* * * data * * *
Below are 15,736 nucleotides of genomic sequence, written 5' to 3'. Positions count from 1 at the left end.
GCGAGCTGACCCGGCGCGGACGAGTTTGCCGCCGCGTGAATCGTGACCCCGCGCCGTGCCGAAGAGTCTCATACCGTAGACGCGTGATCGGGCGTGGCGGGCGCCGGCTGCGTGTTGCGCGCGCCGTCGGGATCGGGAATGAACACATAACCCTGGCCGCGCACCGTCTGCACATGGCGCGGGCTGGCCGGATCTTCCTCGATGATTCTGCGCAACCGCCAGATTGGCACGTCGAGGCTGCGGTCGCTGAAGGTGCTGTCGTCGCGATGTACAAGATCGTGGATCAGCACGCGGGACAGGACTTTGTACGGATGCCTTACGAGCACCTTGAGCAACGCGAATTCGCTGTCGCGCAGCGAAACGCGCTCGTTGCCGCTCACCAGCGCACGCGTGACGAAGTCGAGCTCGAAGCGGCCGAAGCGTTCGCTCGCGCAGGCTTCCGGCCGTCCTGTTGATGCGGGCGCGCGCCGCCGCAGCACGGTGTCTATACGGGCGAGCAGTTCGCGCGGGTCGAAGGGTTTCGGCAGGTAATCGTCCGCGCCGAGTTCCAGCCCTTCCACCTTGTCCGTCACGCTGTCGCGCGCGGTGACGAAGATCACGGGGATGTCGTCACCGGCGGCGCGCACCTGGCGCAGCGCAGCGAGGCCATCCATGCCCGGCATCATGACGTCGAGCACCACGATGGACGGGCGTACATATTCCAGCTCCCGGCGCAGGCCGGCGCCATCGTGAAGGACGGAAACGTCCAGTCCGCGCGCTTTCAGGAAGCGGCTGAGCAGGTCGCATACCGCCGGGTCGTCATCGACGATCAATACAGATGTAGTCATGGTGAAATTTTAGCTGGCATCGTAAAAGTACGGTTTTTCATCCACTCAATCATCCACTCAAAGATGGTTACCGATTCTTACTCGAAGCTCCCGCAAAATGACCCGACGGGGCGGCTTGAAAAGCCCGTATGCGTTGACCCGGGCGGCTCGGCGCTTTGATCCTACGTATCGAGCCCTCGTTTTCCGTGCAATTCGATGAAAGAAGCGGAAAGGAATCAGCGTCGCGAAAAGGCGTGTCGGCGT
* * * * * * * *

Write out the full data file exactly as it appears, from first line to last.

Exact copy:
Below are 15,736 nucleotides of genomic sequence, written 5' to 3'. Positions count from 1 at the left end.
GCGAGCTGACCCGGCGCGGACGAGTTTGCCGCCGCGTGAATCGTGACCCCGCGCCGTGCCGAAGAGTCTCATACCGTAGACGCGTGATCGGGCGTGGCGGGCGCCGGCTGCGTGTTGCGCGCGCCGTCGGGATCGGGAATGAACACATAACCCTGGCCGCGCACCGTCTGCACATGGCGCGGGCTGGCCGGATCTTCCTCGATGATTCTGCGCAACCGCCAGATTGGCACGTCGAGGCTGCGGTCGCTGAAGGTGCTGTCGTCGCGATGTACAAGATCGTGGATCAGCACGCGGGACAGGACTTTGTACGGATGCCTTACGAGCACCTTGAGCAACGCGAATTCGCTGTCGCGCAGCGAAACGCGCTCGTTGCCGCTCACCAGCGCACGCGTGACGAAGTCGAGCTCGAAGCGGCCGAAGCGTTCGCTCGCGCAGGCTTCCGGCCGTCCTGTTGATGCGGGCGCGCGCCGCCGCAGCACGGTGTCTATACGGGCGAGCAGTTCGCGCGGGTCGAAGGGTTTCGGCAGGTAATCGTCCGCGCCGAGTTCCAGCCCTTCCACCTTGTCCGTCACGCTGTCGCGCGCGGTGACGAAGATCACGGGGATGTCGTCACCGGCGGCGCGCACCTGGCGCAGCGCAGCGAGGCCATCCATGCCCGGCATCATGACGTCGAGCACCACGATGGACGGGCGTACATATTCCAGCTCCCGGCGCAGGCCGGCGCCATCGTGAAGGACGGAAACGTCCAGTCCGCGCGCTTTCAGGAAGCGGCTGAGCAGGTCGCATACCGCCGGGTCGTCATCGACGATCAATACAGATGTAGTCATGGTGAAATTTTAGCTGGCATCGTAAAAGTACGGTTTTTCATCCACTCAATCATCCACTCAAAGATGGTTACCGATTCTTACTCGAAGCTCCCGCAAAATGACCCGACGGGGCGGCTTGAAAAGCCCGTATGCGTTGACCCGGGCGGCTCGGCGCTTTGATCCTACGTATCGAGCCCTCGTTTTCCGTGCAATTCGATGAAAGAAGCGGAAAGGAATCAGCGTCGCGAAAAGGCGTGTCGGCGT